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Department: What's Vital?

What Are You Doing Here?

Wilson, Jan

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doi: 10.1097/CNJ.0000000000000787
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Elijah, the prophet, lived a life punctuated by powerful encounters. In his first recorded interaction, he confronted the idolatrous King Ahab. Elijah prophesied it would not rain in Israel except by his word (1 Kings 17:1). Then, on God's command, ravens fed Elijah, and later a widow on the brink of starvation fed him. By God's provision, her meager supply of oil and flour sustained Elijah, the widow, and her son throughout the famine. Her son eventually died; enabled by God, Elijah revived him (1 Kings 17:17-24).

Three-and-a-half rainless years later, Elijah and Ahab met again. The king attributed the trouble in Israel to Elijah, who countered by saying Ahab was the troublemaker! Then Elijah challenged 450 prophets of Baal and 400 prophets of Asherah to a bake off on Mt. Carmel, saying, “The God who answers by fire, he is God” (1 Kings 18:24, ESV). Despite the priests' dramatic cries and self-mutilation, their sacrifice to the false gods remained untouched. Elijah saturated his sacrifice, the wood, the altar stones, and the surrounding moat with water three times. He prayed for people to know that the Lord is God. The fire God sent from heaven completely consumed the altar and everything on it. Later that day, Elijah slaughtered the prophets of Baal (1 Kings 18:20-40).

When Ahab told Queen Jezebel what Elijah had done, she threatened to kill Elijah by morning. Elijah ran into the wilderness, stopped to rest under a tree, and begged God to let him die (1 Kings 19:1-4).

Like Elijah, nurses often respond to enormous challenges with courage and composure. In times of prolonged crises, whether natural disasters or pandemics, our capacity for overcoming difficulty can seem miraculous. But eventually exhaustion can overtake us as suddenly as it did Elijah.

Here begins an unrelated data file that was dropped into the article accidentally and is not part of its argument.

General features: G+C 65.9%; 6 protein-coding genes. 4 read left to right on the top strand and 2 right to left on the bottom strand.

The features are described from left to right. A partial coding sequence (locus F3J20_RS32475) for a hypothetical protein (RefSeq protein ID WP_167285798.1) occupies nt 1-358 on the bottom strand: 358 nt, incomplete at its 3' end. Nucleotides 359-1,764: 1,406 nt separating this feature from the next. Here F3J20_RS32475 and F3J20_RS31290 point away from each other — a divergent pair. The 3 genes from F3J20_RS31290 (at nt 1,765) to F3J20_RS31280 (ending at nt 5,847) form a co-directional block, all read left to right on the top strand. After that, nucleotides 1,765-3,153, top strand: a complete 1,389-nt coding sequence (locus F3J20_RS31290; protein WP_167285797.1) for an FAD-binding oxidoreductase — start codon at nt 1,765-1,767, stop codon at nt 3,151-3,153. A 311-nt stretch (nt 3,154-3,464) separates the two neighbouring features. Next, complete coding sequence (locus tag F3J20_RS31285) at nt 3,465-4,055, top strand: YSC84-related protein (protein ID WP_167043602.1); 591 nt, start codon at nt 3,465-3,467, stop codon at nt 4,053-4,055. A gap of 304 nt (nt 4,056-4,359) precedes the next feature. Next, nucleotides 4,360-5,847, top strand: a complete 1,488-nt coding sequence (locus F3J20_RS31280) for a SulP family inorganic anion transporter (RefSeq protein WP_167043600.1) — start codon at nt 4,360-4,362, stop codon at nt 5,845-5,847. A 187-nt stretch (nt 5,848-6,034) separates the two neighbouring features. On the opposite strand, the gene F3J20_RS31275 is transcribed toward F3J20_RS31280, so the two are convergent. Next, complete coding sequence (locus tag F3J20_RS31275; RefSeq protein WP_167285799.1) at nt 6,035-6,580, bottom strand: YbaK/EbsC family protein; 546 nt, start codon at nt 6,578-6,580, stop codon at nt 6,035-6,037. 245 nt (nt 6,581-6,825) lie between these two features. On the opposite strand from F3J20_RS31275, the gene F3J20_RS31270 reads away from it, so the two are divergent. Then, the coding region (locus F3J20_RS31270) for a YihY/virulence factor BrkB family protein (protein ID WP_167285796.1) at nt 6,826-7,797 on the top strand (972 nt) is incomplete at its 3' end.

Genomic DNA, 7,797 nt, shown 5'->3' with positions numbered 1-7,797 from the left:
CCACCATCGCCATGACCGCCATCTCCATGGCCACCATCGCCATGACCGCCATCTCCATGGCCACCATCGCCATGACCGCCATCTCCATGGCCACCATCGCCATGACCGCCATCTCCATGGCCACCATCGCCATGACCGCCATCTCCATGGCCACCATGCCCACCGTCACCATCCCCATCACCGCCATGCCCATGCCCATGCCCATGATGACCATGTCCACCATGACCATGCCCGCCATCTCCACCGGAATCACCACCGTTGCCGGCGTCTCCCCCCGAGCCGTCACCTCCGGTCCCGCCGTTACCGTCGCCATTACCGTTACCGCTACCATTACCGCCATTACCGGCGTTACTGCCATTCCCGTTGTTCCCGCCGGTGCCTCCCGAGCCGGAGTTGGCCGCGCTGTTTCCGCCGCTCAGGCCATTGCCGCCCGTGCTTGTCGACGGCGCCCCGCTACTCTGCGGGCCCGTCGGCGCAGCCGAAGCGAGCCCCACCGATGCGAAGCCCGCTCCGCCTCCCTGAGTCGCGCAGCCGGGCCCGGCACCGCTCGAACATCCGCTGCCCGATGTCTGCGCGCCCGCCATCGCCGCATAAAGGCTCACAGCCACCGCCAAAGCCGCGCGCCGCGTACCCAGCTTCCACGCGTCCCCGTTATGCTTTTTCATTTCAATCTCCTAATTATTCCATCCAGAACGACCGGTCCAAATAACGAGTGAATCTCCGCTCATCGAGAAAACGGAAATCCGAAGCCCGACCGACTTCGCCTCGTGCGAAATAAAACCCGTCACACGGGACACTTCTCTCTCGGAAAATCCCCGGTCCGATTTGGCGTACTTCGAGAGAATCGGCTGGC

Elijah's prayer request offers a clue to the condition of his heart, “O, LORD, take away my life, for I am no better than my fathers” (1 Kings 19:4, ESV). Given the magnitude of the signs and wonders he had experienced, could Elijah have begun to consider himself uniquely favored by God? Had he begun to overestimate his part in the mighty works the Lord had done through him? His terrified response to Jezebel's threat reminded him he was no different than another human. No wonder he felt despondent!

Elijah rested and ate, and being physically renewed, he journeyed 40 days further to a cave near Mount Horeb (1 Kings 19:5-8). While there, God asked, “What are you doing here, Elijah?” (1 Kings 19:9, ESV). Elijah described his faithfulness to the Lord in contrast with the idolatry of his people. He even boasted that he was the only faithful one left in Israel (1 Kings 19:10).

When we think of ourselves more highly than we should, it is easy to devalue the significance of others. “For by the grace given to me I say to everyone among you not to think of himself more highly than he ought to think, but to think with sober judgment, each according to the measure of faith that God has assigned” (Romans 12:3, ESV).

God told Elijah to step outside the cave. A strong wind tore the mountains and split rocks. An earthquake came and then fire. But God was not in them. There is no record that any of these experiences moved Elijah. Only in the sound of a thin silence, a low whisper, did Elijah finally hear God. And when he heard, he responded so deeply, he hid his face (1 Kings 19:11-13). Like Moses (Exodus 3:6) and the angels around God's throne (Isaiah 6:1-2), Elijah was careful not to look at God.

This silent encounter with Almighty God transformed Elijah. God commissioned him to anoint the next prophet and two kings. And lastly, God corrected Elijah's misconception that he was the only faithful one left, telling him there were 7,000 Israelites who never had worshipped Baal (1 Kings 19:18).


  • What situations in nursing lend themselves to viewing ourselves as heroes? What can this thinking produce over time if left unchecked?
  • If heroic efforts and outstanding outcomes can persuade us to think more highly of ourselves than we should, how might the warning of Romans 12:3 apply to nurses?
InterVarsity Christian Fellowship